Skip to main content

Beacon Senior News

The spirit of the fallen soldier

Apr 26, 2021 03:48PM ● By Lynn Gendusa
Silhouette of man saluting an American flag, which fills the background

Will America heed the lessons of its fallen heroes or seek more war?


It’s doubtful anyone loved their country more than the fallen soldier. He was the warrior who one day walked onto a battlefield with a fierce determination to protect and defend his beloved America, only to never return to its shores. Excluding the Civil War, we’ve lost nearly 700,000 service members on battlegrounds because of such courageous love.

These soldiers were born into families that were of different religions and different ethnicities. They were Republicans, Democrats or neither. However, those differences mattered little because they were all in the same mud, the same trenches, experiencing the same horror and fighting together to save their country. They gave their lives to defend equality for all, the right for all religions to worship, and for America to have the freedom to speak and vote. 

Courage has no color and no voice. Bravery is born of the heart, which believes there is no greater love than a person laying down his life for another. We need to look no further than the 700,000 graves scattered across this world to see headstones depicting such love. 

My daddy always said, “When our country starts losing its way and folks no longer take pride in America, that’s the day war will begin, or a tragedy will occur to wake up the spirits of the fallen soldiers. It is the day we become unified and one. Our backyard debates and political party arguments go silent. We all realize at that critical time what matters most is saving our land of the free.”

When my father was 13, his widowed mother ran a boarding house near Jamestown, Tennessee. He was the youngest of four children who regularly helped his mom with the chores and duties of running the inn.

“Ray, you need to go to the train depot in the car to pick up Sergeant York and take him to his home,” she yelled from the kitchen.

That’s right—the same Sergeant Alvin C. York, World War I hero and recipient of the Medal of Honor, among numerous other awards. In 1927, most 13-year-old boys knew the story of the famous Tennessean who stood exposed to gunfire from German machine gunners atop a hill in northern France. Nine of the 17 men in his unit fell as a barrage of bullets tore through them. Quickly, York led the charge to attack the hill along with the remaining soldiers. Being an expert marksman, Sergeant York silenced 35 machine guns and took 132 Germans as prisoners. 

Also, in 1927, if a 13-year-old knew how to drive a car, he took the wheel. As Ray inched toward the train station, snow began to fall in Jamestown. Undeterred, as soon as the Sergeant got off the train, the boy proudly saluted him.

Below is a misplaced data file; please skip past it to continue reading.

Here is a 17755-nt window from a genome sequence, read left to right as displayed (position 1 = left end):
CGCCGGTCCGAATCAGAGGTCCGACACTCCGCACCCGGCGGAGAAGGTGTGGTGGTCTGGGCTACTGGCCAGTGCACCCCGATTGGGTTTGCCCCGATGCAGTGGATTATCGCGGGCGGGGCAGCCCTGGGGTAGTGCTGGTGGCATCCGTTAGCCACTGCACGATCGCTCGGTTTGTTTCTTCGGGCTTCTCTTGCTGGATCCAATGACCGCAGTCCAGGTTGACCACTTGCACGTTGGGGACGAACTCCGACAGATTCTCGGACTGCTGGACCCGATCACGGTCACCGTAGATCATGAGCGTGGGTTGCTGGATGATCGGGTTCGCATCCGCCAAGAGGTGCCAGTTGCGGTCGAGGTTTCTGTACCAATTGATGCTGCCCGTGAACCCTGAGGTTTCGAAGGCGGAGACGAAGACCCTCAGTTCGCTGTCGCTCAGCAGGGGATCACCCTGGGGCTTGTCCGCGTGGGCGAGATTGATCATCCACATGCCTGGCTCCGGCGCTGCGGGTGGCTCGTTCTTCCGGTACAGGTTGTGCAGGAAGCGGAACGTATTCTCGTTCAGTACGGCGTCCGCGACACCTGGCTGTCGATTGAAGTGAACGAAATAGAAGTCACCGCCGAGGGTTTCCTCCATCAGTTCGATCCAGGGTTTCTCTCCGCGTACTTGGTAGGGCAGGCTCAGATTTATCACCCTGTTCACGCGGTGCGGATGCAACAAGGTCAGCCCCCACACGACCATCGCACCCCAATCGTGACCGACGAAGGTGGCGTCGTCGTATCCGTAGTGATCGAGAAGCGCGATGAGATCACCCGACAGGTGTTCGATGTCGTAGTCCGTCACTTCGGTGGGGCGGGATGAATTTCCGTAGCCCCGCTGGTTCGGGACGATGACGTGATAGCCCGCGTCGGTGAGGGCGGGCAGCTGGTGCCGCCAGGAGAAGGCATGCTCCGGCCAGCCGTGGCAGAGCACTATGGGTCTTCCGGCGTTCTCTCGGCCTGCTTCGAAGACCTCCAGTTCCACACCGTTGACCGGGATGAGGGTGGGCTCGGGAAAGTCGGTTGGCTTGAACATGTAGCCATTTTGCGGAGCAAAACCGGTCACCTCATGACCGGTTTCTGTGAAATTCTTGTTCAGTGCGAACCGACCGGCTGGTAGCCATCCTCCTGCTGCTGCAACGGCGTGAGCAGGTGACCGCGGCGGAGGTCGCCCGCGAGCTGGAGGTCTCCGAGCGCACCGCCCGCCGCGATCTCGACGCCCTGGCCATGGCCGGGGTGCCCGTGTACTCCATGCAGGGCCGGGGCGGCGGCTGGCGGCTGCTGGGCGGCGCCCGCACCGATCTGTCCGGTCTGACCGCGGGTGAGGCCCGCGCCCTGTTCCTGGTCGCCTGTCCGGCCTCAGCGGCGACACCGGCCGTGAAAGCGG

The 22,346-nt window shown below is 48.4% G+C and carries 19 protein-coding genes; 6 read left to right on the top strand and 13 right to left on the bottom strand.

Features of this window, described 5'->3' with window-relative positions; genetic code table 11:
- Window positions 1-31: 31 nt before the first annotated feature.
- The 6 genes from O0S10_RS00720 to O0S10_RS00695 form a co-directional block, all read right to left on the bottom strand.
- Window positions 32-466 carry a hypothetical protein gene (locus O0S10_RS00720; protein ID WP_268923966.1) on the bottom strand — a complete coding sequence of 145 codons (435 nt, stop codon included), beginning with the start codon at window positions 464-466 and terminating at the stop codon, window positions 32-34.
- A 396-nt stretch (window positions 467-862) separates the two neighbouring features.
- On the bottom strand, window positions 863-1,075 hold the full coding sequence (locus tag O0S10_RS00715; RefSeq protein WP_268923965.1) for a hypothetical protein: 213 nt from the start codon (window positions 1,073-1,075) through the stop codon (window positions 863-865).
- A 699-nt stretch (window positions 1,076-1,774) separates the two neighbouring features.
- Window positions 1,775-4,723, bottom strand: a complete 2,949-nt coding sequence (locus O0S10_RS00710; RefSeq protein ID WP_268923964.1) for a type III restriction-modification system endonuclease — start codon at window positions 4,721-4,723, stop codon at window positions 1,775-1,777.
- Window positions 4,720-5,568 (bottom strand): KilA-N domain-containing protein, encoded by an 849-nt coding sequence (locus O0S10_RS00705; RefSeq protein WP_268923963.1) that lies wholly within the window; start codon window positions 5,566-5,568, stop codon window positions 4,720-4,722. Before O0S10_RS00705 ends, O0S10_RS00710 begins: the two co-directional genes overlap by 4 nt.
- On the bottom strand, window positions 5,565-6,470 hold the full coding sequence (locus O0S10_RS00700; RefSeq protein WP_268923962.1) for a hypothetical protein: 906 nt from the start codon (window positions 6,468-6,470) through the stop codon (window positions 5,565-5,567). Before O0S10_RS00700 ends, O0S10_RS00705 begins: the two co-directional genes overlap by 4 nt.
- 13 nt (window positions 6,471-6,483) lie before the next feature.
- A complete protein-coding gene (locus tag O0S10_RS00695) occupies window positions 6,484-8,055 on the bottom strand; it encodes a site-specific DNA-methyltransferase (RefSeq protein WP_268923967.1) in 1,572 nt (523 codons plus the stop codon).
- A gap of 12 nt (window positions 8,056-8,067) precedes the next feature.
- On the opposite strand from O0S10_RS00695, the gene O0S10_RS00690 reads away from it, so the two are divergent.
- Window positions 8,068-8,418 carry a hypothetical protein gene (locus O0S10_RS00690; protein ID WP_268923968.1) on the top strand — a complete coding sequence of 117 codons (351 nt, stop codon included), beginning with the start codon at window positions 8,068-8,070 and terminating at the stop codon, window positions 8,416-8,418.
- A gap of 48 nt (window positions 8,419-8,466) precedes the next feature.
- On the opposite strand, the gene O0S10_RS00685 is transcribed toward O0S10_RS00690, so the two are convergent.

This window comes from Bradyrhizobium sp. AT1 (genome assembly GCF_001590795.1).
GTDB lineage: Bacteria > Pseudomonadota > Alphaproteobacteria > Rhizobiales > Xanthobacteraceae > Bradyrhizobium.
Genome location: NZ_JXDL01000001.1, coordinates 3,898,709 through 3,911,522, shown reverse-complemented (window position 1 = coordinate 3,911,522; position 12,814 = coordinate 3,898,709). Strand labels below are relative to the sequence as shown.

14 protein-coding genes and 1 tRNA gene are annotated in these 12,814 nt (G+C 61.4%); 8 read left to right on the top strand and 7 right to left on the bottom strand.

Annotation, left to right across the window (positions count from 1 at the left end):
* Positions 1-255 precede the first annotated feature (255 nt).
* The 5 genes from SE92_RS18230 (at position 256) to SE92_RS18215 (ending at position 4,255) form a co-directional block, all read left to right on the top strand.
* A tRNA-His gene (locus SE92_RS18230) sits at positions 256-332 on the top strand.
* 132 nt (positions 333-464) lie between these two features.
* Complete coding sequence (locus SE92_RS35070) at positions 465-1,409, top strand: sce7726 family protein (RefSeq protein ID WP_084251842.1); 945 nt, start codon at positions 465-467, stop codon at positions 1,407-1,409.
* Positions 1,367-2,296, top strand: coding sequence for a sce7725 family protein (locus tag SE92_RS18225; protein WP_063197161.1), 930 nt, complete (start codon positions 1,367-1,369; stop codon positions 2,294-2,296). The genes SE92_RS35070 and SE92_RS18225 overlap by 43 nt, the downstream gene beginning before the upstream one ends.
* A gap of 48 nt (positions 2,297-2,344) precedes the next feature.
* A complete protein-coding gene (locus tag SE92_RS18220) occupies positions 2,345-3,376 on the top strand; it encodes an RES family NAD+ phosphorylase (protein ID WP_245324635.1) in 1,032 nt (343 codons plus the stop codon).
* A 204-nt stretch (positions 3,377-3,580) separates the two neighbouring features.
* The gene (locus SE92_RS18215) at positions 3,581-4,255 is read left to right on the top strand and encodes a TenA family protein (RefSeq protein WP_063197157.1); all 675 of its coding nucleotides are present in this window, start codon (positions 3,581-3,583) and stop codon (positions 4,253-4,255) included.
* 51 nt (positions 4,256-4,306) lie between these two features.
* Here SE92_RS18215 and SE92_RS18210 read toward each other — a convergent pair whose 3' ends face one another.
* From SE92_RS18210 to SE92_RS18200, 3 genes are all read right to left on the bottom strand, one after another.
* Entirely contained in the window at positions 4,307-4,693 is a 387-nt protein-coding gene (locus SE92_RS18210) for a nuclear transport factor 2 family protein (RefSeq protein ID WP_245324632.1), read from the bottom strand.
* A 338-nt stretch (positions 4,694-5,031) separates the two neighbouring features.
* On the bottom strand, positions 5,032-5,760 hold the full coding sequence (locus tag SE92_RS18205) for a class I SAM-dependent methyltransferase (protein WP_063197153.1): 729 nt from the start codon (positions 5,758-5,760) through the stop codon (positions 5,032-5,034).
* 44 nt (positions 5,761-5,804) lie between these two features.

Ray Walker drove 11 miles to York’s farm as the snow started to settle on the roads. When they arrived, the Sergeant stepped from the car and told the lad to come in from the cold.

As the snow and ice accumulated, Sergeant York sent word to Ray’s mother explaining why her son would stay with him until the weather cleared. It took nearly four days for the roads to be drivable. During that time, the Sergeant told stories about the war and his service to the awestruck young boy who would later become my patriotic father.

Daddy always declared that when Sergeant York talked about his infamous battle, he spoke with deep sadness about the comrades he did not save on the hill that day in France. Yes, the Sergeant was a renowned hero. But within his heart, he remained a man without pretense or pride, humble enough to make sure a young stranger was safe.

Gary Cooper won an Academy Award for his portrayal of this remarkable man in 1941. After all the fame and accolades, the ailing Sergeant tried to enlist once again to fight in World War II.

Perhaps if each American paused to remember folks like Sergeant Alvin Cullum York, or the hundreds of thousands of soldiers whose remains lie over battlefields all over the world, we might become a more grateful, thoughtful nation. If we teach our children the personal tragedy of war, they may come to understand the importance of peace. 

All fallen soldiers have a story to tell of their heroism. They came from all corners of the United States and gave their lives for us. It is vitally important to keep telling their story because we might garner enough courageous love to heal a divided country if we listen. 

Do we need war or tragedy to unite us again, or might we learn a valuable lesson from the spirits of our fallen American soldiers?


More like this: Explaining patriotism to the grandkids